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In electronics, signal conditioning is the manipulation of an analog signal in such a way that it meets the requirements of the next stage for further processing.
In control engineering applications, it is common to have a sensing stage (which consists of a sensor), a signal conditioning stage (where usually amplification of the signal is done) and a processing stage (often carried out by an ADC and a micro-controller). Operational amplifiers (op-amps) are commonly employed to carry out the amplification of the signal in the signal conditioning stage. In some transducers this feature will come inherent for example in Hall effect sensors.
In power electronics, before processing the input sensed signals by sensors like voltage sensor and current sensor, signal conditioning scales signals to level acceptable to the microprocessor.
Signal inputs accepted by signal conditioners include DC voltage and current, AC voltage and current, frequency and electric charge. Sensor inputs can be accelerometer, thermocouple, thermistor, resistance thermometer, strain gauge or bridge, and LVDT or RVDT. Specialized inputs include encoder, counter or tachometer, timer or clock, relay or switch, and other specialized inputs. Outputs for signal conditioning equipment can be voltage, current, frequency, timer or counter, relay, resistance or potentiometer, and other specialized outputs.
Filtering is the most common signal conditioning function, as usually not all the signal frequency spectrum contains valid data. For example, the 50 or 60 Hz AC power lines, present in most environments induce noise on signals that can cause interference if amplified.
Signal amplification performs two important functions: increases the resolution of the input signal, and increases its signal-to-noise ratio. For example, the output of an electronic temperature sensor, which is probably in the millivolts range is probably too low for an analog-to-digital converter (ADC) to process directly. In this case it is necessary to bring the voltage level up to that required by the ADC.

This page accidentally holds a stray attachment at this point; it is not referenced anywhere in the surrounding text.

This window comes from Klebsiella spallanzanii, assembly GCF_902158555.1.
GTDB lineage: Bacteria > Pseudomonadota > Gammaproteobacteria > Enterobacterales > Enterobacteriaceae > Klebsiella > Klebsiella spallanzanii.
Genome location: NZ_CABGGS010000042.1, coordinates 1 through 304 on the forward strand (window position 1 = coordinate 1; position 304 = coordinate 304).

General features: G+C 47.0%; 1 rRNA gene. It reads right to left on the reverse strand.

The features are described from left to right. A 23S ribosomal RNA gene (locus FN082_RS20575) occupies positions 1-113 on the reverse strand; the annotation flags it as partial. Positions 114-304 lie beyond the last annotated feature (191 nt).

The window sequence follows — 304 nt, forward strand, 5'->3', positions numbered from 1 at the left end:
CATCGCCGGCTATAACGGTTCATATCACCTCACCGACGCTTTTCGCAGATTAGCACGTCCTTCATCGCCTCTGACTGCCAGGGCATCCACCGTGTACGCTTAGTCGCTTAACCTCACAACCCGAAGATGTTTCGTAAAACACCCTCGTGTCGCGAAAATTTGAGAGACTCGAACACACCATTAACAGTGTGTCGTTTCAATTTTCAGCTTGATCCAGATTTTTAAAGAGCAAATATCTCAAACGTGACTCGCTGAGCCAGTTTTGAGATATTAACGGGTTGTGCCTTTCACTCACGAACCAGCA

Commonly used amplifiers used for signal conditioning include sample and hold amplifiers, peak detectors, log amplifiers, antilog amplifiers, instrumentation amplifiers and programmable gain amplifiers.
Attenuation, the opposite of amplification, is necessary when voltages to be digitized are beyond the ADC range. This form of signal conditioning decreases the input signal amplitude so that the conditioned signal is within ADC range. Attenuation is typically necessary when measuring voltages that are more than 10 V.
External power is required for the operation of a passive sensor. (E.g. a temperature sensor like a thermistor & RTD, a pressure sensor (piezo-resistive and capacitive), etc.). The stability and precision of the excitation signal directly relates to the sensor accuracy and stability.
Linearization is necessary when sensors produce voltage signals that are not linearly related to the physical measurement. Linearization is the process of interpreting the signal from the sensor and can be done either with signal conditioning or through software.
Signal isolation may be used to pass the signal from the source to the measuring device without a physical connection. It is often used to isolate possible sources of signal perturbations that could otherwise follow the electrical path from the sensor to the processing circuitry. In some situations, it may be important to isolate the potentially expensive equipment used to process the signal after conditioning from the sensor.
Magnetic or optical isolation can be used. Magnetic isolation transforms the signal from a voltage to a magnetic field so the signal can be transmitted without physical connection (for example, using a transformer). Optical isolation works by using an electronic signal to modulate a signal encoded by light transmission (optical encoding). The decoded light transmission is then used for input for the next stage of processing.
A surge protector absorbs voltage spikes to protect the next stage from damage.
- "Data acquisition techniques using PCs." Academic-Press - Pages 44-47